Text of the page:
What do you think about How to Enjoy Chinese New Year as an Expat in Singapore?

For many native Singaporean residents, the rapidly approaching Lunar New Year represents the single most important date of the year.

Also known as Chinese New Year, the spring festival holiday is associated with traditions thousands of years old and is celebrated by communities the world over. Singapore marks the auspicious date with a public extravaganza of light and dance, getting fully into the festival spirit with food, fashion, and public events.

If you’re an expat currently living in Singapore, the advent of such a raucous and colourful holiday might be the perfect cultural experience, but it also could be a bewildering drain on your energy if you aren’t prepared. With that in mind, here’s a short guide to the key facets of Chinese New Year in Singapore.

Paint the town red

One of the most visible cultural foundations of the Spring Festival is the veneration of the colour red, which is simply everywhere in Singapore at this time. Seen to signify luck and prosperity, you will see people buying new clothes, cooking food, and daubing their homes in the colour. 

If you plan on celebrating or at least blending in during the festival, it’s a good idea to plan your best “red” look. Buying new clothes – especially ones which are red themselves – is considered good luck at this time of year, so don’t be afraid to splash out a bit in order to look the part.

It’s all about family

Togetherness and family unity are a huge cultural theme of the holiday. One of the central moments of the holiday season is Reunion Dinner, when scattered family members move hell and high water to get home for dinner on the eve of the Lunar New Year. If you’re a lonesome single expat far from home on a night like this, it can be very easy to feel cut off from the celebration and sink into a melancholy homesickness.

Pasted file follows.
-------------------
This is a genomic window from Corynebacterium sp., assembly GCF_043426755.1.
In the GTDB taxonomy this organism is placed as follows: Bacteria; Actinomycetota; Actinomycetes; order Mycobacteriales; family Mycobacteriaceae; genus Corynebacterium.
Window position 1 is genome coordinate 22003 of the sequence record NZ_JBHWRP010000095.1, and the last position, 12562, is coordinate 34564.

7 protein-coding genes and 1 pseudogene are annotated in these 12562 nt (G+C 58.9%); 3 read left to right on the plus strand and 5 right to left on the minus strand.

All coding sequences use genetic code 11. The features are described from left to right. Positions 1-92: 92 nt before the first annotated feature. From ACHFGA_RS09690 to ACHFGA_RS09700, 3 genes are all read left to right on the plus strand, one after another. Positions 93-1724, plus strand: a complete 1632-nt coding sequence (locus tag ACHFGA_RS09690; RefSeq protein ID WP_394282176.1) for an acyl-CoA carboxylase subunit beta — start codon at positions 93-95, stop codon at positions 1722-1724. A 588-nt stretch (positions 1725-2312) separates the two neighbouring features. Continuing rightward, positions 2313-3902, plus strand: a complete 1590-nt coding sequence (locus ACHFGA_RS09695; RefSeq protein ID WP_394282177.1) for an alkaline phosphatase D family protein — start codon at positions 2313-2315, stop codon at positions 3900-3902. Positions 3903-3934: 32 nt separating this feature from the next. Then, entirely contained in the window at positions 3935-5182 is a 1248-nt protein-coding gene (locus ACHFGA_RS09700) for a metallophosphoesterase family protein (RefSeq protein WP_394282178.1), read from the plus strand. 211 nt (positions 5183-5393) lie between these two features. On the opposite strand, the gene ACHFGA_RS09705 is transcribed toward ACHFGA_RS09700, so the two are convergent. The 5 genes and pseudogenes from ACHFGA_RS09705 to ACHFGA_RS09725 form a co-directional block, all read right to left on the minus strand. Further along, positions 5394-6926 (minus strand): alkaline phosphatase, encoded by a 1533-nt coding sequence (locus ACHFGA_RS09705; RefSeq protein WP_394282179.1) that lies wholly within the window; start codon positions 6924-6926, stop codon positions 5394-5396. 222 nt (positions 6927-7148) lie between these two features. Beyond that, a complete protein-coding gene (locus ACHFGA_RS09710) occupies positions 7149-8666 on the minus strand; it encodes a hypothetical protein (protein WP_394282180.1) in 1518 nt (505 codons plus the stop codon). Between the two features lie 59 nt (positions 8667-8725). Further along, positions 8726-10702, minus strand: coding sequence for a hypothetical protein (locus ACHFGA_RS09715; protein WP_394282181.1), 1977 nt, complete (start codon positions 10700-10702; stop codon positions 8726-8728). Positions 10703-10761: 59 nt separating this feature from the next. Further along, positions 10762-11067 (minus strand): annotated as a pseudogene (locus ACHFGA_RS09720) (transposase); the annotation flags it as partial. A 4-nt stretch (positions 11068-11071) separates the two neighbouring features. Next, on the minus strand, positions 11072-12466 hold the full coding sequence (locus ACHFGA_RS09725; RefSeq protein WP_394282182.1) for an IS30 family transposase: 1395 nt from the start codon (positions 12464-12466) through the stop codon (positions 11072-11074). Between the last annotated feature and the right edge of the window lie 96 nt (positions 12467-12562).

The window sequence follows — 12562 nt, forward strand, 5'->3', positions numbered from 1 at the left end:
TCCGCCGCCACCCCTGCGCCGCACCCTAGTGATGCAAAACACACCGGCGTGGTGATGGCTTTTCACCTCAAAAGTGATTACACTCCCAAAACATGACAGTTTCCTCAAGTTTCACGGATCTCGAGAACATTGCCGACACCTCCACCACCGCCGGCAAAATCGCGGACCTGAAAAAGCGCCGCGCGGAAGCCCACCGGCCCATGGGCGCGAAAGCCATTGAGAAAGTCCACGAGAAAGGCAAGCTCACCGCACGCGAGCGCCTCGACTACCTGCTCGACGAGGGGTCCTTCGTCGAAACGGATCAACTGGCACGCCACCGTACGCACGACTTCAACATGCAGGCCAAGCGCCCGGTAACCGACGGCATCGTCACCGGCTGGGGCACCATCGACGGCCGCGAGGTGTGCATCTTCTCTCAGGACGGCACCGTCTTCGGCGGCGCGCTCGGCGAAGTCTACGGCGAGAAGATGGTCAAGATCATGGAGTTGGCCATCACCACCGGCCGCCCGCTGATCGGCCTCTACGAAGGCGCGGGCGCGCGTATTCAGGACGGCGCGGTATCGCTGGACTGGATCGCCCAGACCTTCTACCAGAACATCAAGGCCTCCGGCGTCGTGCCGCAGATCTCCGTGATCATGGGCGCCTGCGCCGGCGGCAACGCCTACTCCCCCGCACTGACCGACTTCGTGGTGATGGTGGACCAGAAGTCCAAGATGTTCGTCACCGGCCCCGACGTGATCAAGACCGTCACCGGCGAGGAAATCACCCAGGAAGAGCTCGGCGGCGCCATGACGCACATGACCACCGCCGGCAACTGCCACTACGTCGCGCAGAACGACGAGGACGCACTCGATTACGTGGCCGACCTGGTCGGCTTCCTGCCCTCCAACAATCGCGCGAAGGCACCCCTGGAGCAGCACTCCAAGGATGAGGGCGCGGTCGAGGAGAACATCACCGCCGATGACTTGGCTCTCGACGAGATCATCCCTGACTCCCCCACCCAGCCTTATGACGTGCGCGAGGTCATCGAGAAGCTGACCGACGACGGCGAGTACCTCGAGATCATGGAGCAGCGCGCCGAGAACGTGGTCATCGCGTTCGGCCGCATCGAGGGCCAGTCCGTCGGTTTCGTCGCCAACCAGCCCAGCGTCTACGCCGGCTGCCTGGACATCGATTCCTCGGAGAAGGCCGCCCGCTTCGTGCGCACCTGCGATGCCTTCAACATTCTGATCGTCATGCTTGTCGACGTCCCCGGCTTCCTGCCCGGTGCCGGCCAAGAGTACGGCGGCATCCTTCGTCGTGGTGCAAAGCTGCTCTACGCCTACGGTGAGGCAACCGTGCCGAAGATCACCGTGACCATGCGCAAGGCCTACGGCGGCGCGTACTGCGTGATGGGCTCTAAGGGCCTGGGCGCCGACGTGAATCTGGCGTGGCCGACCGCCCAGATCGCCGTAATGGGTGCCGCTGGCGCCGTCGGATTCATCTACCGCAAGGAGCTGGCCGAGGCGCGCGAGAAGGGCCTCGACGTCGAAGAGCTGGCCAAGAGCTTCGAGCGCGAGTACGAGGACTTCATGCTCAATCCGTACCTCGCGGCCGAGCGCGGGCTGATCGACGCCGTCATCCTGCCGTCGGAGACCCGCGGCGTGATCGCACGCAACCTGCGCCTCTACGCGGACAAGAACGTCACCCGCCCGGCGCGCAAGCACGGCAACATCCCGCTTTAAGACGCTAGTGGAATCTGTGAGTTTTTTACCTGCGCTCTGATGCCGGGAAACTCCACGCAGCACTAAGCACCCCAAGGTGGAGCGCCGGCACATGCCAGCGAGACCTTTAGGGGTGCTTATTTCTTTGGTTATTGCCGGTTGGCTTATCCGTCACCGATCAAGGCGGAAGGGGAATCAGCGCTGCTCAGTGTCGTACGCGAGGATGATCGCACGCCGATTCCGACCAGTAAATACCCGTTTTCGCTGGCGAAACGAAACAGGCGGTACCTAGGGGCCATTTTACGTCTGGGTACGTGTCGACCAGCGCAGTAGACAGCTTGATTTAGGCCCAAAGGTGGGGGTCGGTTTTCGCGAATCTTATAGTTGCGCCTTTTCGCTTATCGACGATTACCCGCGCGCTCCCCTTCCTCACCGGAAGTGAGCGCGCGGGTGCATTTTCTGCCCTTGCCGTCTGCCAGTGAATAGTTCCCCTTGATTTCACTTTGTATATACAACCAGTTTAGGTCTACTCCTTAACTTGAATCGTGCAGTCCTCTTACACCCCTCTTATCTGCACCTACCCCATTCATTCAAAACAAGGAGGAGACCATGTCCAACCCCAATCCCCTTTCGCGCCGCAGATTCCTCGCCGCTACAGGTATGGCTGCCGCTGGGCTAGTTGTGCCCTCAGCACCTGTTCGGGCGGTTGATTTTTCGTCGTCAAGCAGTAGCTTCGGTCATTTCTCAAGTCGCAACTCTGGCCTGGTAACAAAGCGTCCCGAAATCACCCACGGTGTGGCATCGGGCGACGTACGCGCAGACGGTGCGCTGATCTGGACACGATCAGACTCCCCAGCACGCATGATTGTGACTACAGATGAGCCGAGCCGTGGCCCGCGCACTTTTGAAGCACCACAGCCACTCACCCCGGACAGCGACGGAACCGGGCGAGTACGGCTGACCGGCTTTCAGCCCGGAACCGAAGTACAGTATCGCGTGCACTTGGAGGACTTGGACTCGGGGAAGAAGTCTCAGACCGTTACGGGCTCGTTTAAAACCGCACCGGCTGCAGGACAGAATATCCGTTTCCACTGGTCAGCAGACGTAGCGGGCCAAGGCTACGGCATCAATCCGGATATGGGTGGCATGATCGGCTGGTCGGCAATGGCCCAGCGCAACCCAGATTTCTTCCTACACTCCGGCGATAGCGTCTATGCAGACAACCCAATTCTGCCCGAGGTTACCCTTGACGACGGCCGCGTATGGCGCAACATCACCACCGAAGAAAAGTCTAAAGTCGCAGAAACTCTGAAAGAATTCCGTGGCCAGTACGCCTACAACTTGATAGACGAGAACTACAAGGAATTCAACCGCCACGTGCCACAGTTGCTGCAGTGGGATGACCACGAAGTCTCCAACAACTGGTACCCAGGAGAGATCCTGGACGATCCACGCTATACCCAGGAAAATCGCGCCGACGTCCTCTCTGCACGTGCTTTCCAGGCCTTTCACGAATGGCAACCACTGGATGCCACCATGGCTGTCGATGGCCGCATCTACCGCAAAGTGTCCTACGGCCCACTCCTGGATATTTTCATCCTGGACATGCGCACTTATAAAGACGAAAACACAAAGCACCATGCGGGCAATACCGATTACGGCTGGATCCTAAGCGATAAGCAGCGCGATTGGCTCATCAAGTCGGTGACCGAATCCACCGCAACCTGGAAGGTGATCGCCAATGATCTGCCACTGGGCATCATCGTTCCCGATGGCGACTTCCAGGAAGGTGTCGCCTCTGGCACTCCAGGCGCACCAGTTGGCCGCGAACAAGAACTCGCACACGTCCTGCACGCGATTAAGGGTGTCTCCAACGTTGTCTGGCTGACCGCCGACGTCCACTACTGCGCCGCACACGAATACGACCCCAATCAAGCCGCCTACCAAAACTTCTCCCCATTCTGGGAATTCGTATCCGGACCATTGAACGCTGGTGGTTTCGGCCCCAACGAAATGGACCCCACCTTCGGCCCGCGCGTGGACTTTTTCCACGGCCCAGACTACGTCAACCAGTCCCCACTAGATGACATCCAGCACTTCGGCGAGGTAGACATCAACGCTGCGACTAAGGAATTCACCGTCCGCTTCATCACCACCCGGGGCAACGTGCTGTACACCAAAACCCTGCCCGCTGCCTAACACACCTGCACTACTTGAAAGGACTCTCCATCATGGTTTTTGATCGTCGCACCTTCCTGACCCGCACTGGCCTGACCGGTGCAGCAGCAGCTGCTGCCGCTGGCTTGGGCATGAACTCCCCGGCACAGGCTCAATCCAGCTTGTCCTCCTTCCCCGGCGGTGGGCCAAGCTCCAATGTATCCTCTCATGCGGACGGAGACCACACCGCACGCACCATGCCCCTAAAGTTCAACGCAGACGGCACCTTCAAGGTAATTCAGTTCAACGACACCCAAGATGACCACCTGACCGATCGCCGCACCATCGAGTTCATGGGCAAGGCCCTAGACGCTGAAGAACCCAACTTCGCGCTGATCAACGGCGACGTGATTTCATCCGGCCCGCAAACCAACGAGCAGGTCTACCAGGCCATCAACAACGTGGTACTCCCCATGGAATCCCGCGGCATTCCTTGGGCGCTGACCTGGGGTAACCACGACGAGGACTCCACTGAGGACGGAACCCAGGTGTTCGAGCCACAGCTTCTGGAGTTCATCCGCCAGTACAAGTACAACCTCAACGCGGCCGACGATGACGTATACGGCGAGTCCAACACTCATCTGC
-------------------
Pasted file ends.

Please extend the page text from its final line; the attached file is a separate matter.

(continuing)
Take the opportunity to match like with like; Allied Pickfords recommends looking into local expat bars and social media groups to see if anyone else is partying against the grain on reunion night.

It’s not just about the New Year

In Singapore, the Lunar New Year is traditionally marked by a 2-day public holiday, sometimes 3-day, and the revellers will make those days count. But if the holiday itself is too intense or just not your style, the festive season persists for a good month around this crimson crescendo. Featuring a range of mouth-watering seasonal food prepared only around the New Year, colourful public decorations and a cheerful, relaxed atmosphere, this could be the perfect antidote to frantic New Year’s Eve celebrations.

Make sure to witness the legendary Chingay Parade, held 8 days after the Lunar New Year, 2019 Chingay Parade Singapore will begin at 7:00 PM on Friday, February 15, F1 Pit Building (Next to Singapore Flyer). One of Singapore’s most cherished public traditions. Every year, the Chingay Organising Committee requires the support of over 2,000 volunteers from various educational institutions in various aspects of the parade as our hospitality ambassadors, production crew, motivators, crowd control, traffic management, F&B and logistics volunteers etc. volunteer support is crucial to the smooth operations of Chingay and the major rehearsals prior to the parade.

Brought To You By ExpatChoice.Asia

Comments

Rated
7.5
Richard
ELITE
609 comments
13 February 2017
Awesome tips by all. thank you for sharing. We had a lovely time participating in the CNY both personally and professionally. Thanks for adding this article to not only understand, but to enjoy the culture here during this very festive time.

Replies

Add Reply
Rated
7.5
John
NEWBIE
5 comments
24 January 2017
I've had 8 Chinese new year celebrations in Singapore and have enjoyed every single one. The level of the celebration can be so diverse depending on whether you are associated with a Singaporean family or partner, who will always involve you in the celebrations, or otherwise you might be an expat family not quite sure how to manage the holiday weekend and subsequent 15 days of CNY, having just got over your own Christmas celebrations. My advice is to get out and enjoy the color and movement around Chinatown and likewise out in all the heartland neighborhoods across the island. Wear red out of respect if you want but you don't have to go over board. Always acknowledge your fellow Asians as it is there New year and considered auspicious. I'd love to hear some more comments here about "your" CNY and how you intend to celebrate it...

Replies

Add Reply
Rated
7.5
Mel
NEWBIE
1 comment
24 January 2017
Some great tips!

Replies

Yes indeed Mel. Some great advice and observations from you and Allied Pickfords to consider. And I totally agree - it is all about Family
Add Reply

 
x
x